I'm currently starting to study measure theory and the definitions I've seem up to now are:

A measurable space is a pair $(X,M)$ being $X$ a non empty set and $M$ a $\sigma$-algebra of subsets of $X$ which are called measurable sets.

A measure on the measurable space $(X,M)$ is a function $\mu : M\to [0,+\infty]$ satisfying:

  • $\mu(\emptyset)=0$,
  • If $\{E_n \in M : n\in \mathbb{N}\}$ is a countable collection of pairwise disjoint measurable sets then $$\mu\left(\bigcup_{n\in \mathbb{N}}E_n\right)=\sum_{n=1}^\infty \mu(E_n).$$

This indeed make sense since the idea here is that $\mu$ is a generalized notion of the "size" of the measurable sets.

The point is that I'm aware that there are measures which are not real valued like the one defined above. For example, I've already heard about complex measures. Another quite interesting example is the projector-valued measures which appear on the spectral theorem in Functional Analysis.

Those projector-valued measures don't even take values on any set of numbers. They take value on a subset of the algebra of operators on a Hilbert space.

Now, at first I find it quite intuitive the definition of measure given above, but I can't see how these other measures arise and how they are meaningful.

So, how those measures which are not real-valued arise? How they relate to this definition? And I think more importantly, what is the intuition behind then? The measure defined above is meant to generalize the idea of size of a set, but those other measures what they intend to be? They can't be about sizes, since they can take values on sets which are not of numbers. So what is the point with them?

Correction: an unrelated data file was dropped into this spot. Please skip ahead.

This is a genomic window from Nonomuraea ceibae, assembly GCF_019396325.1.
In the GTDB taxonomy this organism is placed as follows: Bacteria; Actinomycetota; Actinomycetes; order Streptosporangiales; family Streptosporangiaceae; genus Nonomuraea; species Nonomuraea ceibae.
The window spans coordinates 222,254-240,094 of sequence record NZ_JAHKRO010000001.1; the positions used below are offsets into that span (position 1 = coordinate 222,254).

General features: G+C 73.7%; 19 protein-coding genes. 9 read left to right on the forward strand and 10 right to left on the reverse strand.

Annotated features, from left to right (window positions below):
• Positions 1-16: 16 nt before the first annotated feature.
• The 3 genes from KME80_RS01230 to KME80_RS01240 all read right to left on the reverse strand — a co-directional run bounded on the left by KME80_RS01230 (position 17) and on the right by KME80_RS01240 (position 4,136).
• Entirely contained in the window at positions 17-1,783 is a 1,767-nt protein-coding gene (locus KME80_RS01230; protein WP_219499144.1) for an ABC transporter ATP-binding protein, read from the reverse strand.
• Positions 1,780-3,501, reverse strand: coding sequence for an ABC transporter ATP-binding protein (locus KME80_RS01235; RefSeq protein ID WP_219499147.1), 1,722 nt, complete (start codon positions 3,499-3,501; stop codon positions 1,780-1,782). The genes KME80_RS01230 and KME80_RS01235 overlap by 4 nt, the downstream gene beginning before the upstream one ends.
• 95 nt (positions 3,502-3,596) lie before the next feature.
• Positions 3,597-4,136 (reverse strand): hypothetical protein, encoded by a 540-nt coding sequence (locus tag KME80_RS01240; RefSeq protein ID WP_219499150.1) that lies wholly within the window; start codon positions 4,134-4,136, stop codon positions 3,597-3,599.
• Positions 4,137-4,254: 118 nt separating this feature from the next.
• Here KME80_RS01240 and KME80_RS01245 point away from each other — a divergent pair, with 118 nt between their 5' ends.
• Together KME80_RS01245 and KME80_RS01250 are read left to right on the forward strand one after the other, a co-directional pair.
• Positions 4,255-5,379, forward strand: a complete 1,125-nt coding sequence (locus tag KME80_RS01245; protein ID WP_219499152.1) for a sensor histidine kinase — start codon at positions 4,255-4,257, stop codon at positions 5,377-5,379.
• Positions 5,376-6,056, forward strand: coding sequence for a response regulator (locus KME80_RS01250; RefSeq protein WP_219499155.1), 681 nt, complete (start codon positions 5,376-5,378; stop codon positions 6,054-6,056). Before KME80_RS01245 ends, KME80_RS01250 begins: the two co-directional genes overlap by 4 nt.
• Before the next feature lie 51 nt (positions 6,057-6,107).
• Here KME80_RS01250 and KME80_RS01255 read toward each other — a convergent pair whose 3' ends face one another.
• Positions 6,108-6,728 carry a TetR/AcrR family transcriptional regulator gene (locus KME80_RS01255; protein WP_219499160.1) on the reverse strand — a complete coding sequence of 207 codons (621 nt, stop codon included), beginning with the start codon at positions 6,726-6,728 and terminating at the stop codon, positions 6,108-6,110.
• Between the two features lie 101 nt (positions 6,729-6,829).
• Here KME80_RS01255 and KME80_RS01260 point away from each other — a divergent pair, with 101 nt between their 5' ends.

Usually, the codomain of a measure can be $[0,+\infty]$, $\mathbb{R} \cup \{-\infty \}$, $\mathbb{R} \cup \{+\infty \}$, $\mathbb{C}$ and any Banach space. The rest of the definition of measure remains the same. The usual names are:

  • measure, if the codomain is $[0,+\infty]$;
  • signed measure, if if the codomain is $\mathbb{R} \cup \{-\infty \}$ or $\mathbb{R} \cup \{+\infty \}$;
  • complex measure, if the codomain is $\mathbb{C}$;
  • vector valued measure or vector measure, if the codomain is a Banach space

Since the continous linear transformation in a Hilbert Space form a Banach space, projector-valued measures which appear on the spectral theorem in Functional Analysis is a special case of vector valued measure. This special case is sometimes called spectral measures.

The intuition behind those concepts is always the same: "to measure". Let us use a litle Physics here. To measure the total electric charge of a region of the space you will probably want a signed measure. To measure the total magnetic field of a region of the space, you will probably want a vector valued measure (one with codomain $\mathbb{R}^3$). Of course, those as just informal motivation.


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